Rooks have already demonstrated their intelligence in lab-based studies that have tested their ability to solve problems and use tools.
The rook is a member of the corvid or crow family, which is famed for its intelligence.
As well solving laboratory-based puzzles, crows have been spotted exploiting urban environments by, for example, dropping walnuts onto busy roads and using the traffic to crack them open.
And although rooks are farmland birds, and tend to keep away from the middle of big towns and cities, they are increasingly being tempted into our gardens by bird feeders, so researchers hope this will provide the ideal setting to study their natural behaviour.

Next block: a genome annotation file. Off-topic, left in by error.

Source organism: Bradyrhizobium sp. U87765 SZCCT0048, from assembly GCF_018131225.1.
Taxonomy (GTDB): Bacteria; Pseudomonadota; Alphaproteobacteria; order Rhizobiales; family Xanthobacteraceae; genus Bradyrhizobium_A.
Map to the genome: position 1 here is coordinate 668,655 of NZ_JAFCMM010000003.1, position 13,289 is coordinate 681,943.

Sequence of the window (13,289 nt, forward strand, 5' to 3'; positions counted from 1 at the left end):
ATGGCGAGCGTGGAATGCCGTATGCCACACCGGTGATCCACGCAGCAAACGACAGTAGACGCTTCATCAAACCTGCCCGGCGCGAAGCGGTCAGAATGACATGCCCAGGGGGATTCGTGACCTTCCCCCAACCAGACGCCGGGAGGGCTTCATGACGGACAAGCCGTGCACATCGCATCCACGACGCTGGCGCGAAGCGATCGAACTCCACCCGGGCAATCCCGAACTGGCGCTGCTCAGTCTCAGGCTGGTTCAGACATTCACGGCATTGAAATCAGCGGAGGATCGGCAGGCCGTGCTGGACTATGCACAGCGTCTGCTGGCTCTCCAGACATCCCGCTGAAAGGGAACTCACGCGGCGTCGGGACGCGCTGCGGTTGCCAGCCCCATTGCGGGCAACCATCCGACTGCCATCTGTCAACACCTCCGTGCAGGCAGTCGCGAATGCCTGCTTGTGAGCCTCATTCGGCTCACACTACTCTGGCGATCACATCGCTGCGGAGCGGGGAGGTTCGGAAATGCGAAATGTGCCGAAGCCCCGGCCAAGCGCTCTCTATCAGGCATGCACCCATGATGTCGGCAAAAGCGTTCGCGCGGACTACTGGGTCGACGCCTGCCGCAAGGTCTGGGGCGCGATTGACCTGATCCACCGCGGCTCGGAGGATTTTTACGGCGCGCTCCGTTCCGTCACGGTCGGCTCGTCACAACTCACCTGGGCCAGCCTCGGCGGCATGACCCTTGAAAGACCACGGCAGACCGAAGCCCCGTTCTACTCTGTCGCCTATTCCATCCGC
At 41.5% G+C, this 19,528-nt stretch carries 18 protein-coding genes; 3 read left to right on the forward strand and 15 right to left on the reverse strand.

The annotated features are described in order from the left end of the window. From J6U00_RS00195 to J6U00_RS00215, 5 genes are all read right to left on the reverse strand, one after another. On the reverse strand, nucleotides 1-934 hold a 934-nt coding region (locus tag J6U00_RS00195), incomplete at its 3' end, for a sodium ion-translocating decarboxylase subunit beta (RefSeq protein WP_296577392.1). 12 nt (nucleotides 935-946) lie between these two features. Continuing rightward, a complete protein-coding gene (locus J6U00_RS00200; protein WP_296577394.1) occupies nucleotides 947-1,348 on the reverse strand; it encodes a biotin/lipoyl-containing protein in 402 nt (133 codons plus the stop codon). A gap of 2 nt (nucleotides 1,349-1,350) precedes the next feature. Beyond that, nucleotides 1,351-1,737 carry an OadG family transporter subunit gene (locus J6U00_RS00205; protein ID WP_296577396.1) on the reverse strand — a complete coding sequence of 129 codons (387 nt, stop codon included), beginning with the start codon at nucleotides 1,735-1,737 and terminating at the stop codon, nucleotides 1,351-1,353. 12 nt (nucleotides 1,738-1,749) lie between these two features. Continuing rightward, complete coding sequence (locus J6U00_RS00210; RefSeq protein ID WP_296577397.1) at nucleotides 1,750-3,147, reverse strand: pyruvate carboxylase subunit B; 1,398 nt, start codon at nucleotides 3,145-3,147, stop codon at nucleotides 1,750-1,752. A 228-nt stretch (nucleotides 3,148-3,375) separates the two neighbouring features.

“We’ve done a lot of different studies on a number of corvids looking into their intelligence and behaviour, focusing on their amazing memories, their ability to imagine future scenarios and plan for them,” he told BBC News.
“This survey will provide vital information that couldn’t be attained any other way into how rooks use our gardens, eat and cache our food and, importantly, whether rooks can produce innovative solutions to novel problems they don’t encounter in the wild.”